And the big one: How will I reward and encourage that behaviour? After reading more about how economic incentives often fail to change people's behaviour in the desired way (also mentioned in my last post), I am skeptical that the answer is going to be "just with marks."

If you want students to do literature research in a certain way -- say, not start and stop with Wikipedia -- do you have any mechanic to encourage that behaviour other than reviewing the final paper and searching for plagiarized Wiki articles?

If you want students to ask questions in class, do you have a mechanic that rewards them for doing so, other than maybe remembering to say, "Thanks for the question?"

If you want students to work together, do you have a mechanic that allows for them do turn in a joint paper, say? Or do you insist everyone does their own?

I haven't been very good about this myself, as I've tended to have classes where I focused on a combination of memorizing factual information and drawing logical inferences. In other words, the very bottom of the thinking hierarchy (a la Bloom's taxonomy).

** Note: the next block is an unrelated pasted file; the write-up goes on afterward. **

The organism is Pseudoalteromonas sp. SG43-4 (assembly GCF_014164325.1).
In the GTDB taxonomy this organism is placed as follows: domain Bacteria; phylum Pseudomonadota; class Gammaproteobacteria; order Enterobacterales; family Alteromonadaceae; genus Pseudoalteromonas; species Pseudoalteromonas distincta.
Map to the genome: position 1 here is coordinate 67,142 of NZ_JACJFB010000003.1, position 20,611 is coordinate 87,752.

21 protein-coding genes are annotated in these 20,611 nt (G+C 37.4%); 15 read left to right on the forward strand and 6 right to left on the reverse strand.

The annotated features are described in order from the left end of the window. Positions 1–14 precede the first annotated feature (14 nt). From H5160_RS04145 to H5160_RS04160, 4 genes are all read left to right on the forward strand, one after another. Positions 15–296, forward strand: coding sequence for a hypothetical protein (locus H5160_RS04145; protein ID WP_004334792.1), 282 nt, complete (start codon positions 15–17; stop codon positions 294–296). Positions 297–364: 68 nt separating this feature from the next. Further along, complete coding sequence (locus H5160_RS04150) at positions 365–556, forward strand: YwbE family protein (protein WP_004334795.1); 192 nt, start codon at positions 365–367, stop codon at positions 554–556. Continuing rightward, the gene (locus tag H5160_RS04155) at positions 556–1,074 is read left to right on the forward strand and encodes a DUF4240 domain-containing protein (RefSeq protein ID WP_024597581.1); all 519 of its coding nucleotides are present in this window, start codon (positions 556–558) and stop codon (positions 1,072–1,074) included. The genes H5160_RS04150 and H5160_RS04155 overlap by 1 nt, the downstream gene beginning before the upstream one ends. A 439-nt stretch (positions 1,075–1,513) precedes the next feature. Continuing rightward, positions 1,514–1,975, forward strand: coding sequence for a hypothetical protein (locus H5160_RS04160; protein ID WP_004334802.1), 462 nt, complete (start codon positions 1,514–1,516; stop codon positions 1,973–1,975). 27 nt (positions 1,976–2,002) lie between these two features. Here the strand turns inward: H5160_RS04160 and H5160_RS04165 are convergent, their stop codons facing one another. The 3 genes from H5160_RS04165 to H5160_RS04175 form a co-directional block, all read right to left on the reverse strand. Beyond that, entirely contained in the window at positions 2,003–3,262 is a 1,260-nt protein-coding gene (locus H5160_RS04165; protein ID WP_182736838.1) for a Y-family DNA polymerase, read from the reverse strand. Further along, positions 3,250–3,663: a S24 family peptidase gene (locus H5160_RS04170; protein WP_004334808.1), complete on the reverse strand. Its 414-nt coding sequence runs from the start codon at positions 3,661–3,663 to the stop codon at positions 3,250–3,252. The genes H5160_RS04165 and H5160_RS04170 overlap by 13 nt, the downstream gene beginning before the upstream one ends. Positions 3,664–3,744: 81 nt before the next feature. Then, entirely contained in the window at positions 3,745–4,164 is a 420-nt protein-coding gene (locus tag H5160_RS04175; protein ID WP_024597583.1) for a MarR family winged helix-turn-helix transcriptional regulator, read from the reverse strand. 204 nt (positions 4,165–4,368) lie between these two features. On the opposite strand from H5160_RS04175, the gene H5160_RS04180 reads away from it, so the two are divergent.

John adds a fourth question, which I wish more instructors (including myself) would think about more often:
  • How do you make that fun?
A lot of instructors would probably turn up their noses that their classes should be fun. But if the "F" word annoys you, think of it as engagement instead. How can you do all this and engage people?

20 June 2008


Ever since seeing John Wick’s "Power to the Players" video about players in role-playing games (above), his comment, “Always tell the players, ‘Yes’” has been rattling around in my head. I’ve been trying to think about how I can adopt that philosophy to deal with students. Because so much of what I end up doing to student requests is saying, “No.”

And then he goes on to talk about how to say “Yes” to players, but to put them into dramatic situations. There's something in there about motivating players – in this case by creating dramatic situations – that I think can apply to students, but I haven’t figured it out yet. I think it has something to do with trying to motivate people by applying consequences.